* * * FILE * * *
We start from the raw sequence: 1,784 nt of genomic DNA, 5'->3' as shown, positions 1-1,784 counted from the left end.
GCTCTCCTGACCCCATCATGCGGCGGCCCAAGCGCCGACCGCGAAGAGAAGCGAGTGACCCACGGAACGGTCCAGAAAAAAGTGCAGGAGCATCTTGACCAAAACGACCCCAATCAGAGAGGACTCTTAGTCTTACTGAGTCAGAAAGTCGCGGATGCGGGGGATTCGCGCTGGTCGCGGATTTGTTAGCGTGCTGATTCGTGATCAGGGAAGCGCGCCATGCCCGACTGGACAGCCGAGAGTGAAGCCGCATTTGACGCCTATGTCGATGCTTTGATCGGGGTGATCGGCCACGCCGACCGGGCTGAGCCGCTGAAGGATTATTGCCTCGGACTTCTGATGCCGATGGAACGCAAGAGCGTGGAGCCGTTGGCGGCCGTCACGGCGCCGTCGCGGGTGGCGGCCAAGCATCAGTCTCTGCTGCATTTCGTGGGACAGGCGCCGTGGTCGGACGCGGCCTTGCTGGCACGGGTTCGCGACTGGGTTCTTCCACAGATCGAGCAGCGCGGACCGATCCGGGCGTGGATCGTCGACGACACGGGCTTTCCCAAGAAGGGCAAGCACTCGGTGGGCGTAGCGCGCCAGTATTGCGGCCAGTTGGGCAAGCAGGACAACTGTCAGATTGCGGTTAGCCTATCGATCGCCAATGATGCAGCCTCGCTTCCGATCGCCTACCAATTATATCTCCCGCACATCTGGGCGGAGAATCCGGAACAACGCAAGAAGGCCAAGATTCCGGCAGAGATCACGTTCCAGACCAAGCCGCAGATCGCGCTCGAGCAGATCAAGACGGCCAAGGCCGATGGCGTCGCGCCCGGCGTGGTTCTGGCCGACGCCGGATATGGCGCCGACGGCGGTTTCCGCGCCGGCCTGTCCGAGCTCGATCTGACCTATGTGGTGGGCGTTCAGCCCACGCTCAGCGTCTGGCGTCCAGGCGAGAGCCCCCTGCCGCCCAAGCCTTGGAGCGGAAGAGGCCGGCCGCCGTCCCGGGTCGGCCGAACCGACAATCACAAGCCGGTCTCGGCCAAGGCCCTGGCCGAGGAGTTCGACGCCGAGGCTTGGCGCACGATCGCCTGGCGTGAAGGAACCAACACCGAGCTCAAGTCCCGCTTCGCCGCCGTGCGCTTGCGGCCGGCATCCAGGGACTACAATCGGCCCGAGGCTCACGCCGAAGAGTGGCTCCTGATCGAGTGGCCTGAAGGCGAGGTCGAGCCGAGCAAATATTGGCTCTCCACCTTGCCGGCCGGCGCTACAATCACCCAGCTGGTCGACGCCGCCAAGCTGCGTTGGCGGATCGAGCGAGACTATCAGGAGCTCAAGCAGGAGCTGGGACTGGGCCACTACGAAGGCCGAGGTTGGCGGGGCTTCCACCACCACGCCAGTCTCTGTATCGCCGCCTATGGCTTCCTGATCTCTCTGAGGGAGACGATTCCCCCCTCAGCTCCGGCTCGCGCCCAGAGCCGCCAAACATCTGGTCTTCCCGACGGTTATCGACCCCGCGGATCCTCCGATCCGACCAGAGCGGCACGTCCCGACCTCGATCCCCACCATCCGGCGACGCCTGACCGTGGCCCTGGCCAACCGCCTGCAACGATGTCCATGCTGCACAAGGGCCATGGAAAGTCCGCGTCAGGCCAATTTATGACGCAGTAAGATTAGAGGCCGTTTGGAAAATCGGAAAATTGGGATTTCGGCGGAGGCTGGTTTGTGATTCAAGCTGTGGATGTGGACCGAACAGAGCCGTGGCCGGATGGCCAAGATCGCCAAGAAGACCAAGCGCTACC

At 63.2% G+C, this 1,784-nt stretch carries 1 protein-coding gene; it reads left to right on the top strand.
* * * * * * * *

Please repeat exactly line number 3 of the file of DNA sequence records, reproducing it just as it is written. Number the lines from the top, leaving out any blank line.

At 63.2% G+C, this 1,784-nt stretch carries 1 protein-coding gene; it reads left to right on the top strand.